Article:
Azaleas for your Home

A grand house plant that will last and last if you give it soft water.


Rhododendron simsii or indoor azaleas produce large funnel shaped flowers in a range of bright colours almost gaudy.

  • They dislike warm conditions and are more suited to a cool room or porch.
  • Buy in tight bud and they will open progressively indoors.
  • Plants need an acidic, loam compost and will benefit from misting with water on a daily basis until their buds start to show colour.
  • Keep plant roots just moist at all times and water with soft water to keep plants healthy.
  • During summer they can go outside but keep the moist.
  • Flowers are better when the plant is root bound in a pot.

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Blazing Deciduous Azaleas

Autumn is the best time to plant Azaleas so you get a blaze of colour next spring. If you want to see the colour before you buy than aim for a pot grown plant in spring.

Azalea & Aquilegia

Deciduous Azaleas have trumpet shaped flowers in a range of bright often fiery colours. The flowers appear before or at the same time as the leaves.

Types of Deciduous Azalea

  • The Ghent hybrids are generally fragrant plants growing 4-6′ tall.
  • Knapp Hill hybrids, Exbury and Mollis Azaleas do not have much scent but are available in vivid colours.
  • Occidentale hybrids have fragrant pastle coloured flowers in May.

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Capability Brown Landscape Gardener

Lancelot Brown 1716 – 1783

Lancelot Brown is the most famous gardener who popularised English landscape design. Lancelot Brown’s nickname ‘Capability’ came from his saying about an estate he was commissioned to work on ‘It has great capabilities’ .

During his life he was Sheriff of Huntingdon, gardener to King George III, architect and innovator of ‘Landskip’ gardening. At the age of 24 he went to Lord Cobhams garden at Stowe where he learnt from William Kent who had studies Italian and Grecian gardens and John Vanbrugh. In 1764 Lancelot Brown was appointed Master Gardener at Hampton Court.

Lancelot Brown described himself as a ‘place-maker’ not a ‘landscape gardener’. He didn’t want a series of tableaux within a garden, he wanted a piece of countryside. Formality and straight lines had to go and to avoid fences he created the Ha-ha a sunken version. Flowers were cosigned to walled gardens and trees imported to suit his design.

Some of his designs were elaborate and involved changing hills and lakes and some thought them lavish. After his death the strong vision he had carried through in his work fell out of favour and only in the last century was he fully rehabilitated.

Capability Brown is believed to be responsible for over 170 gardens surrounding the finest country houses and estates in Britain. He never worked in Ireland saying ‘he hadn’t finished England yet. His work still endures at Blenheim Palace, Warwick Castle, Harewood House, Milton Abbey and below is a further edited list of his work. Get out and visit some of these 18th century landscapes:-

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Growing Year Around Pansies

purple pansy

The smiling face of a pansy greets the gardener during most season of the year.
Pansy is a thoughtful flower as thoughtful is what the name Pansee means in French. In the wild form it is tricoloured and often called Heartsease and is a member of the Viola family.
There are many varieties to choose from including 46 on our T&M list below.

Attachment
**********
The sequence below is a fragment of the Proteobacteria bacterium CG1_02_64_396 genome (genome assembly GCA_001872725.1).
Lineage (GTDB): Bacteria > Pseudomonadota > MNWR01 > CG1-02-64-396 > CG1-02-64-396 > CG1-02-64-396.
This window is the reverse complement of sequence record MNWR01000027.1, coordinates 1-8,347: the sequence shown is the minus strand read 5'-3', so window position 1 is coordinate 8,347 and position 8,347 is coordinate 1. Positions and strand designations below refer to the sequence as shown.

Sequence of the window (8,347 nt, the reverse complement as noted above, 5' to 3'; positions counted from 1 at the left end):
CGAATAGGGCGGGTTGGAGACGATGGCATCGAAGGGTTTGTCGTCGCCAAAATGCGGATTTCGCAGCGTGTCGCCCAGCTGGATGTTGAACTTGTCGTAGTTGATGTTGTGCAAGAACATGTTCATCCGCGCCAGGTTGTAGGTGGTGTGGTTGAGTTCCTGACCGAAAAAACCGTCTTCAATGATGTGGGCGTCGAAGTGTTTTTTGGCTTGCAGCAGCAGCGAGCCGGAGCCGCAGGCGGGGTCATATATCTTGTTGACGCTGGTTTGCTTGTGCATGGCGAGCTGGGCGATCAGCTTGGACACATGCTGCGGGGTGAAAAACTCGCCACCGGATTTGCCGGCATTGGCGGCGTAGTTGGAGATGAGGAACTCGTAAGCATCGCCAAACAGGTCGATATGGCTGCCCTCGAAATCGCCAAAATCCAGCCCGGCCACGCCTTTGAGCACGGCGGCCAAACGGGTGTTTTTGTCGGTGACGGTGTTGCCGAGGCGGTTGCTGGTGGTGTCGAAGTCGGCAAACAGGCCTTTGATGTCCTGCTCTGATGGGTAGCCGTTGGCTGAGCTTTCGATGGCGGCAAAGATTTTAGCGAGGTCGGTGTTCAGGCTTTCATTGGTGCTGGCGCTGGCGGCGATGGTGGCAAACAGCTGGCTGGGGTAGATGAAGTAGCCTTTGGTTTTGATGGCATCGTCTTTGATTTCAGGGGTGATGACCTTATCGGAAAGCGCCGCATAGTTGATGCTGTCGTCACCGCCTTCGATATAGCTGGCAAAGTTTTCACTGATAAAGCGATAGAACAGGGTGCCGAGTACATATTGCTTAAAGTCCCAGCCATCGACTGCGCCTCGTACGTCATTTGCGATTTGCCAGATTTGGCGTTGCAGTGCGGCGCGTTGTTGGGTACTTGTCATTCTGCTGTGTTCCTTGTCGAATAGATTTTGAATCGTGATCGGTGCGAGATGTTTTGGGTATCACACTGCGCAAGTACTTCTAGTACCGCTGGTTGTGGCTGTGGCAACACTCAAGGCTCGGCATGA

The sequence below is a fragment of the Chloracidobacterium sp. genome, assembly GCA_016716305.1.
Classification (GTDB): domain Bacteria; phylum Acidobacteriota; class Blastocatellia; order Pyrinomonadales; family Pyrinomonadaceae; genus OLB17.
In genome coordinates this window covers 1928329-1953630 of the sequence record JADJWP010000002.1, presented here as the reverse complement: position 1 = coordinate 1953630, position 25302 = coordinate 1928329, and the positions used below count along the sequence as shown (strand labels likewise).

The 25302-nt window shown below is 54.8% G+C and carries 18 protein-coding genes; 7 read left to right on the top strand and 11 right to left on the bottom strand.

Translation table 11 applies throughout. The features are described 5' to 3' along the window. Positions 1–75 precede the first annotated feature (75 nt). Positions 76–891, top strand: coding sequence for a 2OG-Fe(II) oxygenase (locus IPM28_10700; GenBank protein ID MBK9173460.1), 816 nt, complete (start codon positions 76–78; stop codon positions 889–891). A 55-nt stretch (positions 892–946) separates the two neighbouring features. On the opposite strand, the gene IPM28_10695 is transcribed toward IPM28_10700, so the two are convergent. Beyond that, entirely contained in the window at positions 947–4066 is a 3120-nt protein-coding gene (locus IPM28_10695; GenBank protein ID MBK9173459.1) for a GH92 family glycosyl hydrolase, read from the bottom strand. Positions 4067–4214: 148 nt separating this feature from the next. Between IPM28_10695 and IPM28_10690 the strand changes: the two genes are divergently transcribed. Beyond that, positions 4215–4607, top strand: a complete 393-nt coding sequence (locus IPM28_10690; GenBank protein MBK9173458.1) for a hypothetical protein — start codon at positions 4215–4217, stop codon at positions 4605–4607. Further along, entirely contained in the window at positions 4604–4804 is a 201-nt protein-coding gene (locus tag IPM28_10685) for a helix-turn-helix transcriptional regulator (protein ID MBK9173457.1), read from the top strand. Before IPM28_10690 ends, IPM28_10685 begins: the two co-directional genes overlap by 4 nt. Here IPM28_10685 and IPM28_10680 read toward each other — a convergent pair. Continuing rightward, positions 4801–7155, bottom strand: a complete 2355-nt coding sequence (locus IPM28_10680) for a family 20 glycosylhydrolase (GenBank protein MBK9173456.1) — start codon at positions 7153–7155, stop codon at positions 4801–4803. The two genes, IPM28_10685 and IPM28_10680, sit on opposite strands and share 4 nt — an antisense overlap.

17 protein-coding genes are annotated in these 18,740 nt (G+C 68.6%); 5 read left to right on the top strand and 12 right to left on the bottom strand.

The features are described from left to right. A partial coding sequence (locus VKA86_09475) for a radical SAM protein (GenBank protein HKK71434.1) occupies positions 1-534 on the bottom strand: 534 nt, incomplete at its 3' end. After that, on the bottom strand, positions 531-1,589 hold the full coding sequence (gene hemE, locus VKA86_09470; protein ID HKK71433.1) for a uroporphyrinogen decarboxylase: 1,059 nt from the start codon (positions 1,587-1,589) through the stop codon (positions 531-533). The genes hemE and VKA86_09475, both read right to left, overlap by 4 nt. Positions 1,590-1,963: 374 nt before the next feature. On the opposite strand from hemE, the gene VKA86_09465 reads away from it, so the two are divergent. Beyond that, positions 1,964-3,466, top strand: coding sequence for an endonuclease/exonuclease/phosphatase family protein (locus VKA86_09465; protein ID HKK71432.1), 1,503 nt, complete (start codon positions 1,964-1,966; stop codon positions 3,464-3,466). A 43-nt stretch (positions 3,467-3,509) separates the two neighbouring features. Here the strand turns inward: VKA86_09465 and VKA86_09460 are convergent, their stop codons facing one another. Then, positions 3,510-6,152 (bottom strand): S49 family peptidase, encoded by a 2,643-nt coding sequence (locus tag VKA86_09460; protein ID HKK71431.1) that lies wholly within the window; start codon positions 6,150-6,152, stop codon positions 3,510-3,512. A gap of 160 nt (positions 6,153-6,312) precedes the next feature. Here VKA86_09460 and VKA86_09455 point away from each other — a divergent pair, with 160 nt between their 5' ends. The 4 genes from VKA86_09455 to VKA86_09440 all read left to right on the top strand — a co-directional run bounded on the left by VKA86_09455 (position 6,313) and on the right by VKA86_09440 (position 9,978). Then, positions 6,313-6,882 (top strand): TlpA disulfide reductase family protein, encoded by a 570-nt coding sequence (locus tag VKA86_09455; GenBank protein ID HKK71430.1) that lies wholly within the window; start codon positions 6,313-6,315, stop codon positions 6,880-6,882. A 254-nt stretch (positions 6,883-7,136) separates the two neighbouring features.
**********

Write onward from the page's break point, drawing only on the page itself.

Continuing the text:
Growing Pansy

  • Great and quick results can be achieved from plug plants or seedlings.
  • Treat as annuals or biennials even though they may survive longer.
  • From seed, sow late winter/spring or mid-late summer 1.5mm deep in good seed compost excluding light as darkness helps them germinate.
  • Germination usually takes 14-21 days at 19-24C no warmer or germination suffers.
  • When seedlings are large enough to handle, transplant and grow cool.
  • Gradually acclimatise to outdoor conditions for 10-15 days before planting out after all risk of frost.
  • Prefers sun or part shade in borders or containers .
  • The flowers are edible and useful to colour a salad.
  • Summer sowings of winter flowering pansies should be  planted out in autumn or early spring.

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Growing Peony or Peonies

double peony

For centuries Peonies have been great favourites of the Chinese and are one of their national flowers. Peonies are easy to care for once established.

Peonies are shrubby herbaceous plants that will come back perennially (year after year). They can live 75 years and still produce a brilliant profusion of flowers. Herbaceous means the leaves and stems die back at the end of the season and new growth will start again in Spring.

Growing Peonies

  • Flowers are often strongly scented to attract bees and have double or single blooms.
  • The colours are deep red through pink to white.
  • Peonies do not like to be disturbed or moved once they are planted.
  • Because they will live in the same spot for many years add some bone meal and good compost at the bottom of the planting hole.
  • Peonies are best grow from plants bought at a nursery
  • Plants are hardy but may make take some time to flower.
  • Only plant Peonies at the same depth as they were grown, never deeper.
  • Peonies and special fertilizer from Thompson & Morgan

Tree Peonies are harder to grow successfully and cost more to buy but can have show stopping displays of flowers once they mature.


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Tips for Growing Nasturtiums

photo by Photofarmer

Even young children can manage to plant the large seeds of nasturtiums and watch them grow into Triffid like flowering plants in reds, yellows and oranges.

Tips for Growing Nasturtiums

  • Plant the seeds individually in a sunny spot in poor soil straight in to the garden.
  • Climbing nasturtiums will spread for several feet or clamber up a near-by support. These are the sort to amuse the kids.
  • The dwarf nasturtiums are better behaved and will flower well without any fertilizer.
  • Handle the stems with care as they are brittle and easily snapped.
  • Nasturtiums are no use as cut flowers but you can pick and eat flowers and leaves.
  • Collect the fallen seed for next year. You get 3 big seeds per flower.
  • Plants are loved by black fly that may colonise the underside of leaves. Wash off with soapy water or use an insecticide if you are not going to eat them.

One variety you can plant in a hanging basket is Jewel Mixed which adds fragrance to the dwarf trailing habit. Alaska has variegated leaves and two tone flowers. Black velvet is very deep purple that it looks as it says on the packet, black.

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Tips for Growing Gazania

Gazina mixed colours

Gazanas are brightly coloured flowers that are easy to grow on dry sunny sites. Many of the plants flower with a striped effect on the petals that open to resemble a 6 inch daisy. The leaves are a narrow grey-green or silvery and the plants grow 6-10 inches tall.